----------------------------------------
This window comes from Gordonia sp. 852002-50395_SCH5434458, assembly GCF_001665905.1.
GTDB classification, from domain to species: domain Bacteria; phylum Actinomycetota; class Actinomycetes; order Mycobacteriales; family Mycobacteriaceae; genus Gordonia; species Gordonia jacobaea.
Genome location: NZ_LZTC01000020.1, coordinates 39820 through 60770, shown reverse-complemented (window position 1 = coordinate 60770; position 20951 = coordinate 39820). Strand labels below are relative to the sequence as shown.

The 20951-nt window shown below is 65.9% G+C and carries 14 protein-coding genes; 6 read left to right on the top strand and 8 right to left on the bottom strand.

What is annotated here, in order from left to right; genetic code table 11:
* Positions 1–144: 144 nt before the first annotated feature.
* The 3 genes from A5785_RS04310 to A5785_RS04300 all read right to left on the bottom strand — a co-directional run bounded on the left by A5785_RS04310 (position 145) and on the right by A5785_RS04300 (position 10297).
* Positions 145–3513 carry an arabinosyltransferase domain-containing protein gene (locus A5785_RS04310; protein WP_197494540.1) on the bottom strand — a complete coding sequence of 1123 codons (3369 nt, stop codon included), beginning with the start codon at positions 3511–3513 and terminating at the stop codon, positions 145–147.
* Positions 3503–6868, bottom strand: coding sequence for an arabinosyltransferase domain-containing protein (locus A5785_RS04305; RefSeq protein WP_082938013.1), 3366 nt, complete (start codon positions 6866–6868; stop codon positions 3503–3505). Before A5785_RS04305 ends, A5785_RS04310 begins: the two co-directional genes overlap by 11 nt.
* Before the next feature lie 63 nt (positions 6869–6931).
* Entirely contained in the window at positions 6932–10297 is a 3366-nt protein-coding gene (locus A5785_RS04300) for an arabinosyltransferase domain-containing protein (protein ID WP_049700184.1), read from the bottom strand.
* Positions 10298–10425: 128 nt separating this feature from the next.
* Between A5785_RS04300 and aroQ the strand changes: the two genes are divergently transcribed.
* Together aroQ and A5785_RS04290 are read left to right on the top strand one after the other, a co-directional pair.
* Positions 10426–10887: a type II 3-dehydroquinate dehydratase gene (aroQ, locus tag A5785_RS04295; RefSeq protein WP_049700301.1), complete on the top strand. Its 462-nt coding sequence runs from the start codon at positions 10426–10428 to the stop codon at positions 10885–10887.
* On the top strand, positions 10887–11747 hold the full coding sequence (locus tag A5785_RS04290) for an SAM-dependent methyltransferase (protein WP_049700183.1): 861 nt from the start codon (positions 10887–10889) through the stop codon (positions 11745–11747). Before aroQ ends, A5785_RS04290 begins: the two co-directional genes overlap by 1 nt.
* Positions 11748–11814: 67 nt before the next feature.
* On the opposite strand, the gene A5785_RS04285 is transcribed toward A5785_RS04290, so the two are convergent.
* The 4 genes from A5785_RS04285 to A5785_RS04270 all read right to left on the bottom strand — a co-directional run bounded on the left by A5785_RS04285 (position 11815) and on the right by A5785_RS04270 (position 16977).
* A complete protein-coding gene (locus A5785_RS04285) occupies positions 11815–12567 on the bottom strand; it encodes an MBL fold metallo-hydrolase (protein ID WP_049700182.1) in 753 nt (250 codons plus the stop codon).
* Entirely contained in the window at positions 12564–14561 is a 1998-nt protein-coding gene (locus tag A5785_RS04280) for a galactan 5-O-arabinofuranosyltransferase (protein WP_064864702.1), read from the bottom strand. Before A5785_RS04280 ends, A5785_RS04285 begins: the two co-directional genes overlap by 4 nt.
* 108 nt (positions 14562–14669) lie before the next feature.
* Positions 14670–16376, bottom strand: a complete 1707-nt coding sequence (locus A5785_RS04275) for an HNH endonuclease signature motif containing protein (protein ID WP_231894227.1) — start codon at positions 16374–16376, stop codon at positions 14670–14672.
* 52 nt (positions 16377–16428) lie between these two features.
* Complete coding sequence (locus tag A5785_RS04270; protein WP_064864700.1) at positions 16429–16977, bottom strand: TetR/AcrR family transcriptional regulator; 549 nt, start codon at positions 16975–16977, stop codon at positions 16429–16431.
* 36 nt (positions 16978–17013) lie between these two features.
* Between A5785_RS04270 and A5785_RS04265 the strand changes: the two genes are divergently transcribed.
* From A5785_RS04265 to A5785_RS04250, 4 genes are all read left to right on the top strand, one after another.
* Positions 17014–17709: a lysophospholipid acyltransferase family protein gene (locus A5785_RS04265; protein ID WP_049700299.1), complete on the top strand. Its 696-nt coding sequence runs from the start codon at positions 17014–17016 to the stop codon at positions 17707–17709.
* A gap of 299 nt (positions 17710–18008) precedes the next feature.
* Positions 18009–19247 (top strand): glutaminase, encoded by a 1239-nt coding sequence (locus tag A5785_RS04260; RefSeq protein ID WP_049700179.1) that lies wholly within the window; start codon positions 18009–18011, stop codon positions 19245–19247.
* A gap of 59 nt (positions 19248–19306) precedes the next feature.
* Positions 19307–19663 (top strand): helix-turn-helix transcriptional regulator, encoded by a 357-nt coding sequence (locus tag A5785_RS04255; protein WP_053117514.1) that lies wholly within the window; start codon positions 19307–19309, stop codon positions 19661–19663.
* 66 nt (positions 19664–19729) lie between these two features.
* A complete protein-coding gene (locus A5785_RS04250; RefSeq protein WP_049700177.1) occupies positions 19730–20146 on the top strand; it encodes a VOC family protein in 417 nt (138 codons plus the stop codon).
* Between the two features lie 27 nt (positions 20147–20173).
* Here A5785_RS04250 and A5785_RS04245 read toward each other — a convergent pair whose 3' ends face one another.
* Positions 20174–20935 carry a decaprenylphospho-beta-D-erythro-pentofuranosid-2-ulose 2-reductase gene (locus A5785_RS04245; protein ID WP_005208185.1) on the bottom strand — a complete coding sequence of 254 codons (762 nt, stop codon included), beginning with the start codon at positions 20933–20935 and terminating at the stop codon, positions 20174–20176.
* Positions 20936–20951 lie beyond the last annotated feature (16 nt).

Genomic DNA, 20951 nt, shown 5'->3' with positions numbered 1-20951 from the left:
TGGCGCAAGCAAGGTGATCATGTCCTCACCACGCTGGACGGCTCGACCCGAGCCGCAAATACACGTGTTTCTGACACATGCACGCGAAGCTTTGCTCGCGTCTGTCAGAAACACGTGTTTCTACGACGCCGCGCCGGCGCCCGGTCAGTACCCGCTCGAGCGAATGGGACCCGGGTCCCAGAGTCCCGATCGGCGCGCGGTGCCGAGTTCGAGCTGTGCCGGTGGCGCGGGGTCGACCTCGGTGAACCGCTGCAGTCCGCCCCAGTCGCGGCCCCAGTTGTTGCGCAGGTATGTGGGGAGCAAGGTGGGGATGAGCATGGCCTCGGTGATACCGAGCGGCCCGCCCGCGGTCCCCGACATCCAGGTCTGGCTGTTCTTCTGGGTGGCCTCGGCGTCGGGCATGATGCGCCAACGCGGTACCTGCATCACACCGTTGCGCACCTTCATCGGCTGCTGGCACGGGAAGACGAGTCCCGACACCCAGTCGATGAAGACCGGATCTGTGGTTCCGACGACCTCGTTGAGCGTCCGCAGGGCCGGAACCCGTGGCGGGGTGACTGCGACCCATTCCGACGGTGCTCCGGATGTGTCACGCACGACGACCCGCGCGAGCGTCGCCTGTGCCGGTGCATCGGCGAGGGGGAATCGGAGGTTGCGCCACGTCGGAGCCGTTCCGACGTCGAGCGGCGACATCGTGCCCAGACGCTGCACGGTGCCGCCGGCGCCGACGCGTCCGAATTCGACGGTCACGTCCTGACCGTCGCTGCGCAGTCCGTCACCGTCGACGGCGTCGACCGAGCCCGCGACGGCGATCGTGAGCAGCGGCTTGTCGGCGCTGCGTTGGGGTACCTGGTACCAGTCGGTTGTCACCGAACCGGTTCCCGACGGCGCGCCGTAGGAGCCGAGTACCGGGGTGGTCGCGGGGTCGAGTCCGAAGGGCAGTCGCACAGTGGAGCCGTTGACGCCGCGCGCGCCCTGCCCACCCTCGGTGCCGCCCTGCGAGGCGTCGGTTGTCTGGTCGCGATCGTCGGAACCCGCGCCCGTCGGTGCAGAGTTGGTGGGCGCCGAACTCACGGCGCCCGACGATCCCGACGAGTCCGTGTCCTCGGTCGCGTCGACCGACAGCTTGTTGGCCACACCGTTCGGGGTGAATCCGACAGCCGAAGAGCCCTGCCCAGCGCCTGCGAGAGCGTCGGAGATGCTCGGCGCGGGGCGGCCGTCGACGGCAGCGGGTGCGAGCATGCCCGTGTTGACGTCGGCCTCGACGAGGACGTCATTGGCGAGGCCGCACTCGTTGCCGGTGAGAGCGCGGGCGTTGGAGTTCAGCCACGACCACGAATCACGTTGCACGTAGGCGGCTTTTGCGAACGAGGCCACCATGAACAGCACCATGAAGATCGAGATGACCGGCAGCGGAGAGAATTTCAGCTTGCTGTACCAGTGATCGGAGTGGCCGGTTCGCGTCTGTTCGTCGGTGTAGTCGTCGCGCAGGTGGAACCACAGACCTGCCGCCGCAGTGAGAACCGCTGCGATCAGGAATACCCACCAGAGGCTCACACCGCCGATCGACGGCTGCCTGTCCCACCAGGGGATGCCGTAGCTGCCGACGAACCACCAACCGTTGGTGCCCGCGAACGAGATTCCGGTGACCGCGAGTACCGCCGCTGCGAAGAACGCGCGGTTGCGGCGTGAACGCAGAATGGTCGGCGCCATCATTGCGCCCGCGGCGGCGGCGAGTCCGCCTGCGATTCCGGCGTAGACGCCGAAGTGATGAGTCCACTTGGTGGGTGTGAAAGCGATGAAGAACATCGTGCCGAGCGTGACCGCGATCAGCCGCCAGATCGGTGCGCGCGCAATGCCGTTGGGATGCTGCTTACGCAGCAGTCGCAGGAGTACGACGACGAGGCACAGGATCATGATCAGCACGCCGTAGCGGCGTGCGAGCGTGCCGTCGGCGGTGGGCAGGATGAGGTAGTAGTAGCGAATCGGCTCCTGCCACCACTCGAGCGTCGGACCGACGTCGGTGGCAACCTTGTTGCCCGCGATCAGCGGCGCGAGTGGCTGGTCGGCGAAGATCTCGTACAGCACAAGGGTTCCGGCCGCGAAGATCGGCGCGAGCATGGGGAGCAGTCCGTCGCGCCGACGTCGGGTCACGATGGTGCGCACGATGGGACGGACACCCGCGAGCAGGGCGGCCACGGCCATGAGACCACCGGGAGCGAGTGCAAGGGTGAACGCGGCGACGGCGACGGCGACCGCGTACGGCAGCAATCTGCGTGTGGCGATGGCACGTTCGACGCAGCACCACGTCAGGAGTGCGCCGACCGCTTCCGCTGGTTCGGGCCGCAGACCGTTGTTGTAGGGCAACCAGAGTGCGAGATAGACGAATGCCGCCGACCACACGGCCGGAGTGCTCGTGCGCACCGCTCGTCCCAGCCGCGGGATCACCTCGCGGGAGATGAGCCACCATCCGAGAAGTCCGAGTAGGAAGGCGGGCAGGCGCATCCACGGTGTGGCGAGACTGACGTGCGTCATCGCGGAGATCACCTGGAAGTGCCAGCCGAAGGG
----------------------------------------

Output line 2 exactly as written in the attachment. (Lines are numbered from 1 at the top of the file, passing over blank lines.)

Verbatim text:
GTDB classification, from domain to species: domain Bacteria; phylum Actinomycetota; class Actinomycetes; order Mycobacteriales; family Mycobacteriaceae; genus Gordonia; species Gordonia jacobaea.